Paul Martin Newby (R) defeated Cheri Beasley (D) in the partisan November 3 election for the chief justice seat. Tamara Barringer (R) defeated incumbent Mark Davis (D) for Seat 4 while Phil Berger Jr. (R) defeated Lucy Inman (D) for Seat 2, which was left open by Newby.

The race for the chief justice seat was especially competitive. On December 15, 2020, a hand-to-eye recount in the race for chief justice showed Newby defeated Beasley by 401 votes. Beasley had previously conceded the race on December 12.

North Carolina election law allowed statewide candidates to request a recount if 10,000 votes or 0.5% of the total votes cast (whichever was less) separated them from an election winner. On November 17, Beasley’s campaign officially requested a statewide machine recount. The statewide machine recount was completed on December 2, with Newby maintaining his lead. Following the release of results, Beasley’s campaign requested a hand-to-eye recount to be conducted in randomly selected precincts.

2022 could be another competitive year in the North Carolina Supreme Court. The seats held by justices Robin Hudson (D) and Sam Ervin (D) will be up for election on November 8, 2022, meaning Republicans could gain control of the court or Democrats could hold their majority.

Starting with the 2018 election, the seven justices on the North Carolina Supreme Court began to be chosen by partisan election. This became law in December 2016. Before that, the election of appellate judges had been nonpartisan since 2004. In the event of a midterm vacancy, the outgoing judge is replaced via assisted appointment. With the help of a judicial nominating commission, the governor appoints a successor to serve until the next general election occurring more than 60 days after the vacancy occurred. A judge is then elected.

Additional reading:

Melissa Standridge sworn in as Kansas Supreme Court justice

Melissa Standridge was sworn in on Dec. 14 as a justice on the Kansas Supreme Court. Gov. Laura Kelly (D) appointed Standridge on Nov. 30 to succeed Justice Carol Beier, who retired on Sept. 18. Standridge was Gov. Kelly’s third nominee to the seven-member supreme court.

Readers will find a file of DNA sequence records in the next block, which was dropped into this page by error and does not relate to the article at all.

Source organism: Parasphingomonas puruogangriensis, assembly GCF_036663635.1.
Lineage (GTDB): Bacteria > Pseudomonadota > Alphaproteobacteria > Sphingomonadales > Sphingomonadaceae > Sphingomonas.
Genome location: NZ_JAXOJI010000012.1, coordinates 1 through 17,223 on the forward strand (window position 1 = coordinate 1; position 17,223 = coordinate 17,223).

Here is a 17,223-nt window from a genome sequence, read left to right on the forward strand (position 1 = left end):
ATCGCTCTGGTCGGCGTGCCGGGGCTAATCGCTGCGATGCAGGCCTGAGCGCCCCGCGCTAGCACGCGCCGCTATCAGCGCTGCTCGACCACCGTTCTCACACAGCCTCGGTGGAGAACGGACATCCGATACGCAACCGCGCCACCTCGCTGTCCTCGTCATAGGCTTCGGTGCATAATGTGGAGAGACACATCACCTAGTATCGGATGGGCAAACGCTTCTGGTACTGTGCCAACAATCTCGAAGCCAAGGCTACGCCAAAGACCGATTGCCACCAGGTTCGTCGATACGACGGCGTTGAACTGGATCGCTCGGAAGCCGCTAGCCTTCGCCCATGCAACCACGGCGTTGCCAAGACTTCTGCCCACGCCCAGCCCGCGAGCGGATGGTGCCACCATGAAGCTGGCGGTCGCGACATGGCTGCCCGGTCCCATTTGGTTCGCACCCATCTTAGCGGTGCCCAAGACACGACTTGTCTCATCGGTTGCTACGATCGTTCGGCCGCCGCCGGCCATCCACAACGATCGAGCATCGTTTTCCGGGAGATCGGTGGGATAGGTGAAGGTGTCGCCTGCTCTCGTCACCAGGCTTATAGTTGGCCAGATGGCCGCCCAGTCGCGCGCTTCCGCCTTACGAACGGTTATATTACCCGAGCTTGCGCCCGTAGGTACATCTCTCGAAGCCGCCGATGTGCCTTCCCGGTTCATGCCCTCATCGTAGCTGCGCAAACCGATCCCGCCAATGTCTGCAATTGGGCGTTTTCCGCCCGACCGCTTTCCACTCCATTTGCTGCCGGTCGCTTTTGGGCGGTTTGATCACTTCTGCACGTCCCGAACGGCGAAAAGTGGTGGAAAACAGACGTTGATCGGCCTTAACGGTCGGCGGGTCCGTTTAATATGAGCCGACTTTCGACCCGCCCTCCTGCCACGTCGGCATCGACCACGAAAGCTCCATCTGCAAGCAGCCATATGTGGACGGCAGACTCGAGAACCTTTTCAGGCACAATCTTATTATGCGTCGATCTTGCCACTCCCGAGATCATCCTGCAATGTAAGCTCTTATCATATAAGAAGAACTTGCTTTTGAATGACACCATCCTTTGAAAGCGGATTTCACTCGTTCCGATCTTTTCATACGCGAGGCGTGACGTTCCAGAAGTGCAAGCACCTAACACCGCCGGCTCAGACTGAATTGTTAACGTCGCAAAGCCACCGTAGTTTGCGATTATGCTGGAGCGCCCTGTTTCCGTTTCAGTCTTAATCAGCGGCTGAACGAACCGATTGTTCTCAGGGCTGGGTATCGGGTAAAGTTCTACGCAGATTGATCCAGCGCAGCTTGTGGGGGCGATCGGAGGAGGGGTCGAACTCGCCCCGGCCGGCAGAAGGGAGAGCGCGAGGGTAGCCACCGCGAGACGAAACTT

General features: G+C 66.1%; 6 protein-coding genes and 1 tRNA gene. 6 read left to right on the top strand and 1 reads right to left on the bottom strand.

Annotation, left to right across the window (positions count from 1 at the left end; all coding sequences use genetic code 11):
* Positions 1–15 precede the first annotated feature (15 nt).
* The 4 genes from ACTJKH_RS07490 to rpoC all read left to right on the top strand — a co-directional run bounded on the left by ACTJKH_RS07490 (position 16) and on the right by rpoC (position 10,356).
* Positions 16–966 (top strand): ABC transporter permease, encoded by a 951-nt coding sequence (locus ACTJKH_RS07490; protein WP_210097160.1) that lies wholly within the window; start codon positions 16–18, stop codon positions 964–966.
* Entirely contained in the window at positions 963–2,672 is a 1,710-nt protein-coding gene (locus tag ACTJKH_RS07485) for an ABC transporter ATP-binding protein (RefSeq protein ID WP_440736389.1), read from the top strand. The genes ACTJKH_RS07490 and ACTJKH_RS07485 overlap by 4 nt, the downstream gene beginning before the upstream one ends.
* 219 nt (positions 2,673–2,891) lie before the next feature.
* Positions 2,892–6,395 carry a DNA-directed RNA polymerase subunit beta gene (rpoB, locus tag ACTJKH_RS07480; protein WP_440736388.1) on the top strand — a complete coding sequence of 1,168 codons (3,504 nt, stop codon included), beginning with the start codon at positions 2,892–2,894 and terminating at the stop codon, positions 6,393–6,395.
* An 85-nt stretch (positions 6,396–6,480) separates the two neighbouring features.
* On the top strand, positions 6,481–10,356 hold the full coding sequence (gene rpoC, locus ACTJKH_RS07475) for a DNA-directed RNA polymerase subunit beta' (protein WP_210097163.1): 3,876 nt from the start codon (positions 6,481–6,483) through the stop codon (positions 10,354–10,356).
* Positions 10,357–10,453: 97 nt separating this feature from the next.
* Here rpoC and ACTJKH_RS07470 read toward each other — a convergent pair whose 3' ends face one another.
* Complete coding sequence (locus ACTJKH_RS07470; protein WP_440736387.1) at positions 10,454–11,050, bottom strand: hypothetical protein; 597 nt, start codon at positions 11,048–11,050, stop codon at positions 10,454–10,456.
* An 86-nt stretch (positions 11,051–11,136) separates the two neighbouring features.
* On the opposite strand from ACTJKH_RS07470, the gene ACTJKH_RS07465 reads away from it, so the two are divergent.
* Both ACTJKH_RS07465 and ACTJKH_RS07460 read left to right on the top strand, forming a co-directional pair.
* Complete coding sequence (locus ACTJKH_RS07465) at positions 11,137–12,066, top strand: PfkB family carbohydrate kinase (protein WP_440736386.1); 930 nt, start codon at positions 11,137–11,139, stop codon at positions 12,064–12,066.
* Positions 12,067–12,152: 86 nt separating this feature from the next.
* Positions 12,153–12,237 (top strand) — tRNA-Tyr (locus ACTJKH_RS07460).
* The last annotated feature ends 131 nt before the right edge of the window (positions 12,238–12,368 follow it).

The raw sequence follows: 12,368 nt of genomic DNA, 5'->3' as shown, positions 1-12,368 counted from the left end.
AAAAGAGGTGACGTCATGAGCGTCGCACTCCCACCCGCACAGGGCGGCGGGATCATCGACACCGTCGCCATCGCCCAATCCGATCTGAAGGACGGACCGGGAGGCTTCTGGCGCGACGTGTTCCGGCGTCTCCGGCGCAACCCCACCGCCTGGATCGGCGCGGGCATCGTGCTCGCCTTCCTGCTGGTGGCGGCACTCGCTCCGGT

Under Kansas law, the governor selects a supreme court justice from a list submitted by the Kansas Supreme Court Nominating Commission.

Prior to her appointment, Standridge was a judge on the Kansas Court of Appeals from 2008 to 2020. She was appointed to that court by Gov. Kathleen Sebelius (D). Before that, Standridge was chambers counsel for Magistrate Judge David Waxse of the United States District Court for the District of Kansas from 1999 to 2008; an attorney for Shook, Hardy & Bacon from 1995 to 1999; and chambers counsel for Judge Elmo Hunter of the United States District Court for the Western District of Missouri from 1993 to 1995.

Standridge earned a bachelor’s degree in business administration from the University of Kansas in 1984. She received a J.D. from the University of Missouri-Kansas City School of Law, where she served as the editor-in-chief of the Law Review.

In 2020, there have been 23 supreme court vacancies in 16 of the 29 states where replacement justices are appointed instead of elected. One vacancy occurred when a chief justice died, one vacancy occurred when a justice was not retained, and 21 vacancies were caused by retirements.

Additional reading:

Todd Eddins joins Hawaii Supreme Court 

Image of the Hawaii Supreme Court building in Honolulu.

Todd Eddins was sworn in to the Hawaii Supreme Court as an associate justice on Dec. 11. Founded in 1959, the Hawaii Supreme Court is the state’s court of last resort and has five judgeships. Of the five current justices, Democratic governors appointed four, and a Republican governor—Linda Lingle—appointed one. 

Gov. David Ige (D) appointed Eddins on Oct. 23 to replace retired Justice Richard W. Pollack. Pollack retired on June 30 when he met the mandatory retirement age of 70. The Hawaii State Senate unanimously confirmed Eddins on Nov. 19. Before joining the court, Eddins was a judge of the O`ahu First Circuit Court from 2017 to 2020.

Hawaii’s supreme court justices are selected using the assisted appointment method of judicial selection. The Hawaii Judicial Selection Commission forwards a list of candidates to the governor, who then appoints a candidate who must then be confirmed by the Hawaii State Senate. Justices serve renewable 10-year terms, which are approved or denied by the Hawaii Judicial Selection Commission. 

Eddins was Gov. Ige’s first nomination to the Hawaii Supreme Court. Upon nominating Eddins, Gov. Ige said, “Judge Eddins has the vast knowledge and experience necessary to serve on the Hawai‘i Supreme Court. He has the respect of his peers and I know that he will be a welcome addition to the state’s highest court.”  

In 2020, there have been 23 supreme court vacancies in 16 of the 29 states where replacement justices are appointed instead of elected. One vacancy occurred when a chief justice died, one vacancy occurred when a justice was not retained, and 21 vacancies were caused by retirements. As of Dec. 14, 20 of those vacancies have been filled.